The Fair Labor Association (FLA) announced that its board of directors voted to accredit the social compliance program of Burton, the Vermont-based, privately held, snowboarding and mountain lifestyle company founded in 1977.

Accreditation by the FLA recognizes that Burton has systems in place to identify and remediate unfair labor practices in its global supply chain. Burton manufactures products in 72 contract factories in 10 countries and one owned prototyping facility in the United States.

“Burton practices what it preaches when it comes to fair labor as we documented in our extensive multi-year examination of the company’s policies and practices,” said Sharon Waxman, FLA president and CEO. “FLA accreditation is an important milestone for Burton, and we expect its actions to improve conditions for workers in factories from North America to Southeast Asia.”

The FLA accreditation report is the result of a lengthy review of a company’s social compliance program against international labor standards. The accreditation report on Burton’s program noted the following:

  • Burton publishes information about sustainability on its website, including a public list of its finished goods suppliers;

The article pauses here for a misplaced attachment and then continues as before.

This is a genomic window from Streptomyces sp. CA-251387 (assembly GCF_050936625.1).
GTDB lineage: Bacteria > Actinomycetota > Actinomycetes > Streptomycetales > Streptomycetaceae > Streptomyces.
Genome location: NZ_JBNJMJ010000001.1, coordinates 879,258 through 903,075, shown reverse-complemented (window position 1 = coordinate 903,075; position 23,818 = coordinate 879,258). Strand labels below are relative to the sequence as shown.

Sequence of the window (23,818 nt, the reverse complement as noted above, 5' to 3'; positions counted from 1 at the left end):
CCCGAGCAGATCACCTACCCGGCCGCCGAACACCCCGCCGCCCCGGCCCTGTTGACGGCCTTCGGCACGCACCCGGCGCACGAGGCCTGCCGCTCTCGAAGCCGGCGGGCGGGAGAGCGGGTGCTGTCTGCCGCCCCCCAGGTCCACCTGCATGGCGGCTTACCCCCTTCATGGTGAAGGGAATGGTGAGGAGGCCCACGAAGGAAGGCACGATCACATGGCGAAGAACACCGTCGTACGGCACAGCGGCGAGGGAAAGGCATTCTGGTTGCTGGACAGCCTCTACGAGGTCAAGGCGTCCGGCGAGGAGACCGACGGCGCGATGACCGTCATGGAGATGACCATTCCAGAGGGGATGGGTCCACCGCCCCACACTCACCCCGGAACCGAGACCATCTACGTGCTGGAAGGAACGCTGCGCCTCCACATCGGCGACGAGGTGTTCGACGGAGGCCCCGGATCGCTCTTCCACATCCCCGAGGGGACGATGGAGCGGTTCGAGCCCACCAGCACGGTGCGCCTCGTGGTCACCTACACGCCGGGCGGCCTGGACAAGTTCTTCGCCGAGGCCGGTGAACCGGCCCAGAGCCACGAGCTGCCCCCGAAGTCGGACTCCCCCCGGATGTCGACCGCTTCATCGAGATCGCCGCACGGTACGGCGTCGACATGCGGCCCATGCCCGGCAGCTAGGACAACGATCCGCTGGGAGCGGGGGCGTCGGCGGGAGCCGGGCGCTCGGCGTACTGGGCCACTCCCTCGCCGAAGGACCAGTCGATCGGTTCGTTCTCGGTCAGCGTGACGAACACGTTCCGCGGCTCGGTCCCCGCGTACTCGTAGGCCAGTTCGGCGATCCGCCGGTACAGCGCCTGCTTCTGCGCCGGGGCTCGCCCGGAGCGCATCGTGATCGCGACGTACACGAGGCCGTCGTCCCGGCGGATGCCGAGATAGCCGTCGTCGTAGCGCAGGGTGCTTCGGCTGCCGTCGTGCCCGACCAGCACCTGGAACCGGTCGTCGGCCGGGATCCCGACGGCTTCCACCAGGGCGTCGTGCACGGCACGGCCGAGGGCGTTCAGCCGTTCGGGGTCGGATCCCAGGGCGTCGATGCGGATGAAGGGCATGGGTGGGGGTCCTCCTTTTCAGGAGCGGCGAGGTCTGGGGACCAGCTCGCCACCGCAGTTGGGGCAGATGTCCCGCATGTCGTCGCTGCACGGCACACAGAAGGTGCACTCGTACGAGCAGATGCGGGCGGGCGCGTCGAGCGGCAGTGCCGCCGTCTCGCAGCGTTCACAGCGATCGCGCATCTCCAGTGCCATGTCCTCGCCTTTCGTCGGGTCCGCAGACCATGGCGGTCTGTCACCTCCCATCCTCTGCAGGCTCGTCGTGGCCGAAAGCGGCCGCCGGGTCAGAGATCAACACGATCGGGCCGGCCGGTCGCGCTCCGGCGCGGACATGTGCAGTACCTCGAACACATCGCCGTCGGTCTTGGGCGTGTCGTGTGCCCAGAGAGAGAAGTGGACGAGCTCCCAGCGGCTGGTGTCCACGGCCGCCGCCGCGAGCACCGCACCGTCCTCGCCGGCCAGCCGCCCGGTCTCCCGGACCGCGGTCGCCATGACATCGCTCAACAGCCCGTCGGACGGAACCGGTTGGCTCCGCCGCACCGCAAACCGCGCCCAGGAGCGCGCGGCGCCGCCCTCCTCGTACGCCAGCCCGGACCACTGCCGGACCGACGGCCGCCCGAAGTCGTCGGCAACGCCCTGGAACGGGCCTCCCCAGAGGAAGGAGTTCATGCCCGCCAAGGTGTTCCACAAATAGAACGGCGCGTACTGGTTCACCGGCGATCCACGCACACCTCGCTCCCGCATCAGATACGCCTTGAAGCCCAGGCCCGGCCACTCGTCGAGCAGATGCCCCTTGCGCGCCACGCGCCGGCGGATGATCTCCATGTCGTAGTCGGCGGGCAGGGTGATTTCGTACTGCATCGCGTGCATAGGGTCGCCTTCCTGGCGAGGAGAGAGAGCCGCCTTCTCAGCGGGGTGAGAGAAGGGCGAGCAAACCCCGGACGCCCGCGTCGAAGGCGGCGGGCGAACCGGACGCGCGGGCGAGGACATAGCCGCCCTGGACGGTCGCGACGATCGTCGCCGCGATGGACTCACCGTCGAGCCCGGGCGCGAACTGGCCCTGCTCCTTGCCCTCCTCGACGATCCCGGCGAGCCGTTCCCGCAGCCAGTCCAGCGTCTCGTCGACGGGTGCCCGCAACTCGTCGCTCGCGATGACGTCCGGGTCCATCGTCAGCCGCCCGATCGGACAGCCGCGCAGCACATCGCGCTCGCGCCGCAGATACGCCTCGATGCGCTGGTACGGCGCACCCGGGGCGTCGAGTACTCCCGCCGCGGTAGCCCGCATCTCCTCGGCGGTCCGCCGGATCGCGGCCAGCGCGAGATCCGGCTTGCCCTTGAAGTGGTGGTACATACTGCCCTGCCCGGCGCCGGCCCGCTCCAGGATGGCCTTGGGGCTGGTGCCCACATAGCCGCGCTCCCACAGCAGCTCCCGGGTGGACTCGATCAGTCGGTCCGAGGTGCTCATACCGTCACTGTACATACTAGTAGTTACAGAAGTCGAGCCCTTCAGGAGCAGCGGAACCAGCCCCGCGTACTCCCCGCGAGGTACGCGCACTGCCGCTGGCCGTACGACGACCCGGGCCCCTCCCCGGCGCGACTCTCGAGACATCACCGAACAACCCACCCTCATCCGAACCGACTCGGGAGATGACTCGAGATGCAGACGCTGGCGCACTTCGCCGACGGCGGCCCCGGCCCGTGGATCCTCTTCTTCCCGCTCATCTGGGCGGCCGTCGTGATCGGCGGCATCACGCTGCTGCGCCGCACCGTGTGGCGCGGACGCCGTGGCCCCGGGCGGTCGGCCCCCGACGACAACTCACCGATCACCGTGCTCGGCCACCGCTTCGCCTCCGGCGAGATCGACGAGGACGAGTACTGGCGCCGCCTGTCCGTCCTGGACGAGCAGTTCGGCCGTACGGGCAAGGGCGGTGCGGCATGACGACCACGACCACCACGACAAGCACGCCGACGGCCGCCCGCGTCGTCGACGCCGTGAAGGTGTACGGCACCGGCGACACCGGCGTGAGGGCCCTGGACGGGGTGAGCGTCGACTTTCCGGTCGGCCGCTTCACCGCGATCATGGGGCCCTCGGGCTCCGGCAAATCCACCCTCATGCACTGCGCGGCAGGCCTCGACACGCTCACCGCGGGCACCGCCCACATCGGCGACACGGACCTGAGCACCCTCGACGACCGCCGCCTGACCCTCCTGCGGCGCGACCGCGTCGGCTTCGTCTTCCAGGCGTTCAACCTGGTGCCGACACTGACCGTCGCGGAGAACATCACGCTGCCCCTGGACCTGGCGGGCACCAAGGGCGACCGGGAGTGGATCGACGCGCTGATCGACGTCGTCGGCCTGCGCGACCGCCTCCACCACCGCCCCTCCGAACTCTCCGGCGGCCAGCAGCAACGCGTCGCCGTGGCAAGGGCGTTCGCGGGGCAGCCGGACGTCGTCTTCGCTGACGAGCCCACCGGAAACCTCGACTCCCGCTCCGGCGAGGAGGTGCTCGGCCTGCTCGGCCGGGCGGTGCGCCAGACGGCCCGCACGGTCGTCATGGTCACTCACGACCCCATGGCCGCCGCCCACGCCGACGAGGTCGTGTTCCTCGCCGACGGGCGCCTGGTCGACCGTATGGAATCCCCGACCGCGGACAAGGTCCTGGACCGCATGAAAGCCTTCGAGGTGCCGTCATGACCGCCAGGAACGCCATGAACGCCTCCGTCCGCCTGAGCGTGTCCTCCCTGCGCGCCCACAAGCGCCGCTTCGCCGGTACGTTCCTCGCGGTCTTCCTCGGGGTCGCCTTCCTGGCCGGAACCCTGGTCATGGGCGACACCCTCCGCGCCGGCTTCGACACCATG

• Burton makes sustainability a high priority for the company with its dedication to sustainability, regular inter-departmental meetings on compliance matters and a reporting structure that connects to company leadership;
  • Burton has developed strong relationships with its contract facilities and implemented purchasing practices that are in line with the FLA’s Principles of Fair Labor & Responsible Purchasing Practices;
  • Burton provides training across its supply chain, including training on union engagement for the sustainability team, on its responsible purchasing practices policy for relevant staff, on workplace standards for company staff and supplier managers, and labor violation remediation for factory management; and
  • Burton maintains a program for prospective and active suppliers that includes strong rating systems based on audit results.

“Protecting the people who build our products has been important to us from the beginning when our founder and my late husband Jake Burton was hand-shaping snowboards in his barn in Vermont in the late 70s,” said Donna Carpenter, Chair of the Burton Board. “Now, as a global brand, we remain committed to holding our suppliers to the highest standards for fair labor practices and the ethical treatment of their workers. It is especially critical during this time of COVID-19 and economic distress to continue to protect workers’ rights throughout the world. We are honored to earn FLA accreditation and will continue to dedicate ourselves to improving labor practices in our supply chain.”

Photo courtesy Burton